The SF Court of Appeals has not commented on Wal-Mart�s request for a review yet, but hopefully this case will go forward as a class-action suit that can begin to chip away at the bad labor practices that have been institutionalized by the world�s largest employer.


Posted by Emily Udell

[...]

There is more on the same page, however nothing else on the page I came across at the time was related to Wal-Mart or the class action court case in question.

Posted by Morgan at 8:46 PM

June 4, 2004

More Details on the New Wage Policy

walmart_hits_back.gif Read this CNN/Money article.

Among some of the other changes, Scott said the company would establish an office of diversity and an automated lunch break messaging system that would alert employees to take their breaks on time.

"If 50 percent of the people applying for the job of store manager are women, we will work to make sure that 50 percent of the people receiving those jobs are women," Scott said. "My bonus next year could decline by as much as 15 percent if I don't live up to my diversity goals."

50% regardless of the applicants qualifications?!?

Full details still forthcoming.

Posted by Kevin at 3:54 PM

New WM Pay Policy

How off the wire is news of a change in the WM pay policy:

NEW YORK (Reuters) - Wal-Mart Stores Inc. is preparing to introduce significant changes to its pay system that could mean raises for new workers but penalties for higher-paid veterans, according to published reports.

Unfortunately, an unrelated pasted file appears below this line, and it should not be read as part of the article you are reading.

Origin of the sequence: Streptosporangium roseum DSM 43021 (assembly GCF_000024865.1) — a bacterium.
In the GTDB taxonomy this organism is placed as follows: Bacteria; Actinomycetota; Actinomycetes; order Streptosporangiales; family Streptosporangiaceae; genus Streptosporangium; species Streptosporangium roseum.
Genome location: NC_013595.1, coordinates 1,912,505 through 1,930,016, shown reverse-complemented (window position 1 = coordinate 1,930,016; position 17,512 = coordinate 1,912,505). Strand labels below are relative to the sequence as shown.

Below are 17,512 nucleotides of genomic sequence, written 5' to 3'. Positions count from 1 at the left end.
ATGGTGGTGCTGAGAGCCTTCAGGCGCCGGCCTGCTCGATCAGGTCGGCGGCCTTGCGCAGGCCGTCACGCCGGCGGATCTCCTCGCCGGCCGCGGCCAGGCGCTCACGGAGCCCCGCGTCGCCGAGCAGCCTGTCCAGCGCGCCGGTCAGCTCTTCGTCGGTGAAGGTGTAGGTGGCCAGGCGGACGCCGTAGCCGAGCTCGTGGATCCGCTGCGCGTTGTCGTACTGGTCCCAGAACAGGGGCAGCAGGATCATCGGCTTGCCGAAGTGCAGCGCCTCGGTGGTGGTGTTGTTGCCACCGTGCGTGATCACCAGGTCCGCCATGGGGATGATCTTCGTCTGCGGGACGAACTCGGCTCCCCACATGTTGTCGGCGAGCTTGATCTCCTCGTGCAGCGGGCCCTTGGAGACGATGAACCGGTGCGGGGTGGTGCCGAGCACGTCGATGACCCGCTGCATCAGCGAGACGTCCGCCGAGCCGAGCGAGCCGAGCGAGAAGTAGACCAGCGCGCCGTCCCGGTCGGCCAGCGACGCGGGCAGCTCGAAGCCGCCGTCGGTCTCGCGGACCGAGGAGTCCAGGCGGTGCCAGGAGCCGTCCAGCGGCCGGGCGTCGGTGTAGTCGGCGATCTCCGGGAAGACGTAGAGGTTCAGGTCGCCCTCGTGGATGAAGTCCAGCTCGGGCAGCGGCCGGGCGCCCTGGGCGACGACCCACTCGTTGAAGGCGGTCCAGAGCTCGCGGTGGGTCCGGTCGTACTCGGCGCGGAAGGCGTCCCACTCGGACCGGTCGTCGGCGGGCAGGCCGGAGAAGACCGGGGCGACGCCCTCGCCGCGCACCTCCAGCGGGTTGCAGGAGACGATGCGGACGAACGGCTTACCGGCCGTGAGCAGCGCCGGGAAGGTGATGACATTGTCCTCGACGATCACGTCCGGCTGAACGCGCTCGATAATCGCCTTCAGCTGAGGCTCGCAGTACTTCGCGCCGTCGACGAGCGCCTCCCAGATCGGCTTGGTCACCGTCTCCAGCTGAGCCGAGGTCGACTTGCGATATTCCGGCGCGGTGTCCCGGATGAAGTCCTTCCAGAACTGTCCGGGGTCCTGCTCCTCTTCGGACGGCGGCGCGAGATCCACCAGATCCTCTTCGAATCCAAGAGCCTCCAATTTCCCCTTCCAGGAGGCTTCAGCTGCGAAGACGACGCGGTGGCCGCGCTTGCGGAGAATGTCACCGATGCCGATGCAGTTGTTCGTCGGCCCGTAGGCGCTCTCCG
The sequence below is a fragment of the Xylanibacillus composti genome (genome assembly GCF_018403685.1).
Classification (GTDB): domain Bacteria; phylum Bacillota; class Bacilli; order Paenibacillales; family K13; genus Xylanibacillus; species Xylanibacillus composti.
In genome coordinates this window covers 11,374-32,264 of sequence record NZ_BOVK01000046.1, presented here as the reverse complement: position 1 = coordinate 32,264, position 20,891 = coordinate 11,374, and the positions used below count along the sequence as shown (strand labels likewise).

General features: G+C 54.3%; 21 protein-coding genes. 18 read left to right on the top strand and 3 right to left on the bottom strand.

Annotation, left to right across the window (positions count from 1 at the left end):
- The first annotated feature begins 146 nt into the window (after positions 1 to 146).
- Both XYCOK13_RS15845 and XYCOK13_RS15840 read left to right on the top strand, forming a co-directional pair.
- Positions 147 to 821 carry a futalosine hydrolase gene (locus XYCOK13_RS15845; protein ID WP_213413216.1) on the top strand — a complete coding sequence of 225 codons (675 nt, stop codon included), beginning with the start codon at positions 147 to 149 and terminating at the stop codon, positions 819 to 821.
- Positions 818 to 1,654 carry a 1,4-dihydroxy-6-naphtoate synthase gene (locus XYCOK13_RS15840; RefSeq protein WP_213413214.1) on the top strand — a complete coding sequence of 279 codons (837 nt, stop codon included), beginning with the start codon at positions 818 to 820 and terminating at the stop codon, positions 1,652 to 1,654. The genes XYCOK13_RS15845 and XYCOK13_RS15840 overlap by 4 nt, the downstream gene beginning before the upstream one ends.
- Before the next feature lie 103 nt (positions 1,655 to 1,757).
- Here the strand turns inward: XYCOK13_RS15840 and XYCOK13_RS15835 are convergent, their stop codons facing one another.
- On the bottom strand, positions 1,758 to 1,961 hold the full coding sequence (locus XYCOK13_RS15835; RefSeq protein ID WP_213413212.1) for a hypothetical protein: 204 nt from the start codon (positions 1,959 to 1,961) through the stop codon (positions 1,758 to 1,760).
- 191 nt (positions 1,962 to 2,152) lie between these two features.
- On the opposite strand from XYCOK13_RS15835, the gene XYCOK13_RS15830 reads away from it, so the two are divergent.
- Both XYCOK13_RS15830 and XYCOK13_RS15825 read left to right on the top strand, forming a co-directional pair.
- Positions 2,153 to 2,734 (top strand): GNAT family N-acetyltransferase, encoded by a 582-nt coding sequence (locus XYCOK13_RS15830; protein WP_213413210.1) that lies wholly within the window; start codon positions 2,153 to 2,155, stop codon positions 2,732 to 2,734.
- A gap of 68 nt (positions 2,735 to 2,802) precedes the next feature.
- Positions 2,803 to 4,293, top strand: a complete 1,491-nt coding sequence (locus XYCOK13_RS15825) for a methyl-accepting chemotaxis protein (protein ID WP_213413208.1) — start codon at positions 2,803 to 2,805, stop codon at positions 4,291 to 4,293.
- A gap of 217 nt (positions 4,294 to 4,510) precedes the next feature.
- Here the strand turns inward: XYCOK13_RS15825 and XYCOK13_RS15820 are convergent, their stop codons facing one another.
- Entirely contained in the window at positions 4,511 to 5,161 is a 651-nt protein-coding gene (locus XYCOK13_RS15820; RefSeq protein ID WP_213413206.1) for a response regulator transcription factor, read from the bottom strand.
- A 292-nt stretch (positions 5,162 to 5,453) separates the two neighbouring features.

At its annual shareholders meeting Friday, the world's biggest retailer is expected to unveil a new compensation policy for hourly workers that is expected to tie pay more closely to job responsibilities, the Wall Street Journal reported.

Wendy Zellner, writing in BusinessWeek has incredibly more detail.

Posted by Kevin at 8:48 AM

Costco vs. Sam's Club Wages

Just wanted to point out Bob Arne's excellent post comparing CostCo and Sam's Club wages (and resulting profits) on my other blog Truck and Barter.

Posted by Kevin at 8:37 AM

May 31, 2004

Against Scripture to Shop at WM

On Mises Blog, William L. Anderson responds to WM-critics who contend shopping at WM is a sin:

Wal-Mart is not engaged in a grand conspiracy to push down wages in any given market, and twisted logic cannot prove otherwise....

In places like Southern California, where there are numerous employment opportunities, to say that workers are "forced" to work at Wal-Mart for "slave wages" is ridiculous. As noted before, the fact that workers there would be willing to accept higher pay is not evidence that they are enslaved. That they would prefer more to less simply means that they are normal, purposeful human beings.